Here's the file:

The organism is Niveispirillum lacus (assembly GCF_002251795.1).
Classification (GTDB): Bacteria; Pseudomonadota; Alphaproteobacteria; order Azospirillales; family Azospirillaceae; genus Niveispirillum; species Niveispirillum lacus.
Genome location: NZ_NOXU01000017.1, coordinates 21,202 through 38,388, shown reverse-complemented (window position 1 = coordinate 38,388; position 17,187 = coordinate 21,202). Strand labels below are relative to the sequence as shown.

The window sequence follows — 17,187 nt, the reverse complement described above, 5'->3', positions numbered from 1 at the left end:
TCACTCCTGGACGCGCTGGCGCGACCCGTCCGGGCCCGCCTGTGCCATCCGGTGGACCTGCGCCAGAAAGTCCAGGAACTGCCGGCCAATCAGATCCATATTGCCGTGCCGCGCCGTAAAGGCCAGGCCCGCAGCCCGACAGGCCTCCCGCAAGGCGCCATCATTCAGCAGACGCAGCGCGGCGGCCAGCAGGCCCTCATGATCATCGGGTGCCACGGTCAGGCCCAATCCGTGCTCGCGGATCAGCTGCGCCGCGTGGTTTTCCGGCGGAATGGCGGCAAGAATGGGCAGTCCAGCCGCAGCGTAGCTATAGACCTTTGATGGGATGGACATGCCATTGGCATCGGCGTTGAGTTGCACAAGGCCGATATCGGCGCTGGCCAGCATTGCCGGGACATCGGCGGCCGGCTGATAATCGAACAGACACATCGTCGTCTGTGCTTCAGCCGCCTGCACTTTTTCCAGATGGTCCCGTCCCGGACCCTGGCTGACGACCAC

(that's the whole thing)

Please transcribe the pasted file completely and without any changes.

The organism is Niveispirillum lacus (assembly GCF_002251795.1).
Classification (GTDB): Bacteria; Pseudomonadota; Alphaproteobacteria; order Azospirillales; family Azospirillaceae; genus Niveispirillum; species Niveispirillum lacus.
Genome location: NZ_NOXU01000017.1, coordinates 21,202 through 38,388, shown reverse-complemented (window position 1 = coordinate 38,388; position 17,187 = coordinate 21,202). Strand labels below are relative to the sequence as shown.

The window sequence follows — 17,187 nt, the reverse complement described above, 5'->3', positions numbered from 1 at the left end:
TCACTCCTGGACGCGCTGGCGCGACCCGTCCGGGCCCGCCTGTGCCATCCGGTGGACCTGCGCCAGAAAGTCCAGGAACTGCCGGCCAATCAGATCCATATTGCCGTGCCGCGCCGTAAAGGCCAGGCCCGCAGCCCGACAGGCCTCCCGCAAGGCGCCATCATTCAGCAGACGCAGCGCGGCGGCCAGCAGGCCCTCATGATCATCGGGTGCCACGGTCAGGCCCAATCCGTGCTCGCGGATCAGCTGCGCCGCGTGGTTTTCCGGCGGAATGGCGGCAAGAATGGGCAGTCCAGCCGCAGCGTAGCTATAGACCTTTGATGGGATGGACATGCCATTGGCATCGGCGTTGAGTTGCACAAGGCCGATATCGGCGCTGGCCAGCATTGCCGGGACATCGGCGGCCGGCTGATAATCGAACAGACACATCGTCGTCTGTGCTTCAGCCGCCTGCACTTTTTCCAGATGGTCCCGTCCCGGACCCTGGCTGACGACCAC